To do so, his team is moving away from a one-size-fits-all approach and towards minimalist exoskeletons that are tailored for the individual user. Not everyone with a mobility disorder is completely paralysed, and not everyone is equally fit and strong. "It's a continuum from Usain Bolt to [the late] Christopher Reeve," says Michael McKinley, a graduate student in the lab.

For example, because Daniel has some control of his knees, he doesn't need a fully articulated suit that moves his entire leg. Foregoing extended legs means his machine can be 10lbs lighter, resembling a motorised hip more than an exoskeleton.

You can add and subtract components depending on the user's mobility – a modular approach that makes mass production easier and cheaper, McKinley says. "We can mix and match the components to really fine-tune this final machine to what you need." Eventually, he says, getting a tailored exoskeleton could be akin to getting a prescription for eyeglasses.

That day doesn’t seem quite so far away as Daniel continues one of his test walks in the corridor just outside the lab. To take a step, he pushes a button on a hand-held controller. A graduate student named Brad Perry is also with us, timing the walk and making sure the machine is working properly while Daniel relays any problems he's having with the exoskeleton. Today, the button seems to have a delayed response, causing a slight hitch in the step. The electronics box Velcroed to his back also keeps falling off, and so Perry is constantly reattaching it with duct tape.

Faster, better

To be sure, there are still improvements to make, but even in its current form, Daniel’s exoskeleton allows him to walk farther and faster than if he were just on his crutches. "When I take it off, I notice just how much longer it takes me to move – how much shorter my steps are," he says.

The exoskeleton isn't designed for terrain other than paved, even ground. But that still would be a major improvement for people with mobility disorders, Kazerooni says. He envisions that in the future, an exoskeleton will allow a person normally confined to a wheelchair to walk to the bus stop and take the bus to work, and when in the office, walk to the conference room, the water cooler, or the bathroom. These are simple movements but significant ones that could change a person's quality of life.

"I don't know if we're ever going to get the point where this replaces someone's wheelchair," McKinley says. "But that may not be the objective." The goal is to provide another tool to give someone independence. A wheelchair, he points out, is really efficient. But long-term confinement to a wheelchair carries a host of health risks, such as back problems, pressure ulcers, and poorer overall health. An exoskeleton won't just help people reach the top shelf, it could also drastically improve their health just by getting them on their feet.

Indeed, Daniel says that his main use of an exoskeleton would be for rehabilitation work to maintain his strength and balance. It's also something he can use to help him run errands when a wheelchair is too cumbersome or crutches are too slow.

"One of the things I really like about exoskeletons is the non-invasive approach," Daniel says. He's a candidate for various surgeries or new drugs that may help him regain some mobility. But an exoskeleton gives him that with less risk.

Smooth interaction

In addition to the practicalities of getting around, the exoskeleton makes human interactions more personal. "When you're in a wheelchair, you're in a bubble," Daniel says. Because people are afraid to burst that bubble, they're reluctant to come close or to interact as they would if you were able-bodied.

So much of life is meant to be experienced standing up, he says. "That's part of the appeal of exoskeletons – a return to a more normal fit within society." Simply putting you at eye-level can change how people see you. "It improves the quality of life more through interpersonal communication," he explains. People don't have to bend down to shake your hand, for example. "If you stand up and shake their hand, it's a different meaning," he adds. "It feels different."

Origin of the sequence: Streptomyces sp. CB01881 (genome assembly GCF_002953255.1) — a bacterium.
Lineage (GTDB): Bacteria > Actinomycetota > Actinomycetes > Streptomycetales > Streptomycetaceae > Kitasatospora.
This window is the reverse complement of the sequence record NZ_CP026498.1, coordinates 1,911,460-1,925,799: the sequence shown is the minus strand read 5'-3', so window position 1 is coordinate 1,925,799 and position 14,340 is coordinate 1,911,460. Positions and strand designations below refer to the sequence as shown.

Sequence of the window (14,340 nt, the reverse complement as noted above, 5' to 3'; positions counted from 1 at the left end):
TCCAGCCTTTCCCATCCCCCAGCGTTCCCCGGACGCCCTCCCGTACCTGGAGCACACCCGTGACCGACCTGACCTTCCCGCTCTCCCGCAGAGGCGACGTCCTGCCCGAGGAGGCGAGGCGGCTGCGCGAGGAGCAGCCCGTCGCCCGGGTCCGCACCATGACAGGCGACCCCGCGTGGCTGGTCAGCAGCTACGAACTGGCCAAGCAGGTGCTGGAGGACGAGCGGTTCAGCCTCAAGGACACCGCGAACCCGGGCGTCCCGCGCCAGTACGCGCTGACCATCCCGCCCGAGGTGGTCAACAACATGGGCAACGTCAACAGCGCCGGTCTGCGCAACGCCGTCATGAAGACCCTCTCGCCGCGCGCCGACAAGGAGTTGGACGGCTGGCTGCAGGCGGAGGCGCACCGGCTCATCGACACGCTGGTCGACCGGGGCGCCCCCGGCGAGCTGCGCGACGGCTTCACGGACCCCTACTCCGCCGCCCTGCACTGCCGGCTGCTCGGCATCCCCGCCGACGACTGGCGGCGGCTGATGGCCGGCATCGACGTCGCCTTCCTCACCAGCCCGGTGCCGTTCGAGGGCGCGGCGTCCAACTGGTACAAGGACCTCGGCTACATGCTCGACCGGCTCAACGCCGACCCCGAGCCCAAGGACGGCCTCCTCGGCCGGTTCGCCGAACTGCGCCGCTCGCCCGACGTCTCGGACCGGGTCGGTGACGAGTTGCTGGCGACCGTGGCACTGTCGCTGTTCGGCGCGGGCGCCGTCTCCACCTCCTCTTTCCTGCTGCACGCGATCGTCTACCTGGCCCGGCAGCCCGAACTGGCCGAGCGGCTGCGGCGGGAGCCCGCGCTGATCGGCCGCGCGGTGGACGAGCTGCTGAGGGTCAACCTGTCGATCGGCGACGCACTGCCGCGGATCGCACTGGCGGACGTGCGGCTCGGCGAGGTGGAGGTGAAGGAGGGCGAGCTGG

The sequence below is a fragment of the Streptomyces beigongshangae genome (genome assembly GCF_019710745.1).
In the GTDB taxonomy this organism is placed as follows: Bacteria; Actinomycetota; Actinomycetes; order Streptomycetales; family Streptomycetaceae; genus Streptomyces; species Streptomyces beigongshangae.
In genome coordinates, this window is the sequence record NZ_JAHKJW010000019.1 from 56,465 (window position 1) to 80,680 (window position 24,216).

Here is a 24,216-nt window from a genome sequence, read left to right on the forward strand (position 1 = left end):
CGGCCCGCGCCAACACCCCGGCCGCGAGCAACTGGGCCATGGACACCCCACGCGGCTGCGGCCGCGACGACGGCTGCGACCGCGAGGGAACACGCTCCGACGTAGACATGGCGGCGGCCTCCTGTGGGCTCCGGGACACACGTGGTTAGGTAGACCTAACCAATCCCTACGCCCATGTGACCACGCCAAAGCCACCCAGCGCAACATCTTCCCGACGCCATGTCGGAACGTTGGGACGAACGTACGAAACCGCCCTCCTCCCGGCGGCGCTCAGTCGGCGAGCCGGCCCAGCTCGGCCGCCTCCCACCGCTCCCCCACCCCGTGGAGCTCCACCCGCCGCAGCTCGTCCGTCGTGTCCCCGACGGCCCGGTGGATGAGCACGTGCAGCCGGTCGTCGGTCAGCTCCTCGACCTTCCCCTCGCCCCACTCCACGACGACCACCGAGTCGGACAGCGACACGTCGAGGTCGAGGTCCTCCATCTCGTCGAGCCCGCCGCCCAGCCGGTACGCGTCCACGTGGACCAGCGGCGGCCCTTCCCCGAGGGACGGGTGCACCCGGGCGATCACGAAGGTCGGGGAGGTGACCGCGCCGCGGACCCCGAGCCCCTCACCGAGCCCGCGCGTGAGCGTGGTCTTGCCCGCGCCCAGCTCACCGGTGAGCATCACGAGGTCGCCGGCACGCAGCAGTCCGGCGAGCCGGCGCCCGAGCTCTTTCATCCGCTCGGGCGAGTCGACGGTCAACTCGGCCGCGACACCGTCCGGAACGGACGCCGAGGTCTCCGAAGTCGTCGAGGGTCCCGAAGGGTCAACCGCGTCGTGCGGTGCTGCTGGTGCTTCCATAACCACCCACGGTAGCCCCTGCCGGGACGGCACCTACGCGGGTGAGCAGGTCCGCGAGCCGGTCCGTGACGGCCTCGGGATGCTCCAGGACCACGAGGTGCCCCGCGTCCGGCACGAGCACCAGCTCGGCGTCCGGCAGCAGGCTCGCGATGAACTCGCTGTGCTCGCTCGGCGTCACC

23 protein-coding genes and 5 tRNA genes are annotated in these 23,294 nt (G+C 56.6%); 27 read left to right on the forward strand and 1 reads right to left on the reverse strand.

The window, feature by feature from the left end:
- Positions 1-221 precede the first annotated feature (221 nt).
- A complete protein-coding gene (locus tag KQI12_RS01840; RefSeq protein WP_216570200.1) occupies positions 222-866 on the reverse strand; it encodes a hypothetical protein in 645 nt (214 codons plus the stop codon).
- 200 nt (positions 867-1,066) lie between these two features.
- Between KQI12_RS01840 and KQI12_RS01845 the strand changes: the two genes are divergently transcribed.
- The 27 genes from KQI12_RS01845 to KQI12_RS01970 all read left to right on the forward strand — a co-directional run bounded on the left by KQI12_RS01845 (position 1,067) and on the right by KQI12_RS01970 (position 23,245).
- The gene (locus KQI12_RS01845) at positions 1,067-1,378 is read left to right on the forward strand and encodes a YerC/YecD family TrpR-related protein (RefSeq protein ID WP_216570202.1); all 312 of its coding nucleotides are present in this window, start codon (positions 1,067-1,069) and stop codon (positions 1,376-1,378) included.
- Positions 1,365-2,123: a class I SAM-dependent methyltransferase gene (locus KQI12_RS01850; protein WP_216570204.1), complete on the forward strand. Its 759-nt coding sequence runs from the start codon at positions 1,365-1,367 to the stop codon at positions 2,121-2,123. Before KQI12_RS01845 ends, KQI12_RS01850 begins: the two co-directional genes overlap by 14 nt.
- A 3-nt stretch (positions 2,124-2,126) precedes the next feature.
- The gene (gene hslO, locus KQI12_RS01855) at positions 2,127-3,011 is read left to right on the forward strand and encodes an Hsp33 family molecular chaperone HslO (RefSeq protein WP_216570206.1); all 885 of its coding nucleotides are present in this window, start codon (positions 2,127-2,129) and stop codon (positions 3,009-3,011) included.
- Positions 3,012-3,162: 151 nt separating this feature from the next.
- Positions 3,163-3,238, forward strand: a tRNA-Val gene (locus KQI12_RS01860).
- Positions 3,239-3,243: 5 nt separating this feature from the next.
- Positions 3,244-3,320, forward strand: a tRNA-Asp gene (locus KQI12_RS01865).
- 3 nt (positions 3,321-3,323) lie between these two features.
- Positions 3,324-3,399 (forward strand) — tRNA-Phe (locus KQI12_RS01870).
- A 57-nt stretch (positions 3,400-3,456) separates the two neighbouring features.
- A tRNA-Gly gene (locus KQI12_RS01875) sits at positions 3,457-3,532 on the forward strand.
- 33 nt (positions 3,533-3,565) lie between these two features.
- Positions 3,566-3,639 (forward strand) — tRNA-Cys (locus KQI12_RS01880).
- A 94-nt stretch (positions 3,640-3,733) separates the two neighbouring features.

As I watch Daniel walk with the exoskeleton, what strikes me most is that none of this seems remarkable at all. Even though the simplicity is by design, the device still almost looks ordinary – not something from a science-fiction movie. Maybe that's the surest sign that when it comes to exoskeleton technology, the future is now. We're only amazed by technology that seems outrageous, by gizmos that enable us to do things beyond our dreams. But a motorised machine that helps people walk? Sure, why not?

Watch Daniel walking and playing football (Berkeley Robotics)

And we really may see exoskeletons sooner rather than later: Kazerooni tells me that the new exoskeletons will be available in as little as one year. They likely won't be perfect, but the technology will continue to improve. The suit still has to be approved by the US Food and Drug Administration, a nontrivial hurdle if it's intended for unsupervised usage in the US. Whether or not insurance companies will help pay for these machines is yet another obstacle to accessibility. But that's no deterrent for Kazerooni. "The problems are there to be solved," he says. "I shouldn't be scared."

The normalcy – and even the nonchalance – with which Daniel embraces the exoskeleton may just be a part of his personality. Even when faced with a sudden, life-changing event, he's taken things in stride, so to speak. On the day he was paralysed, he was so calm that the emergency room nurse who greeted him didn't realise he couldn't walk, and instructed him to hop on the gurney.

"You play the cards you're dealt," Daniel says. "You can't brood too much on the cards you don't have in your hand."

He does have at least one regret about being disabled, however. Right before he became paralysed, he says he finally figured out how to consistently shoot a basketball, allowing him to beat me in a game that summer. He no longer plays, but he hasn't completely given up. After all, exoskeleton technology is constantly improving. "Who knows," he says, "maybe one day I'll be able to use it to dunk."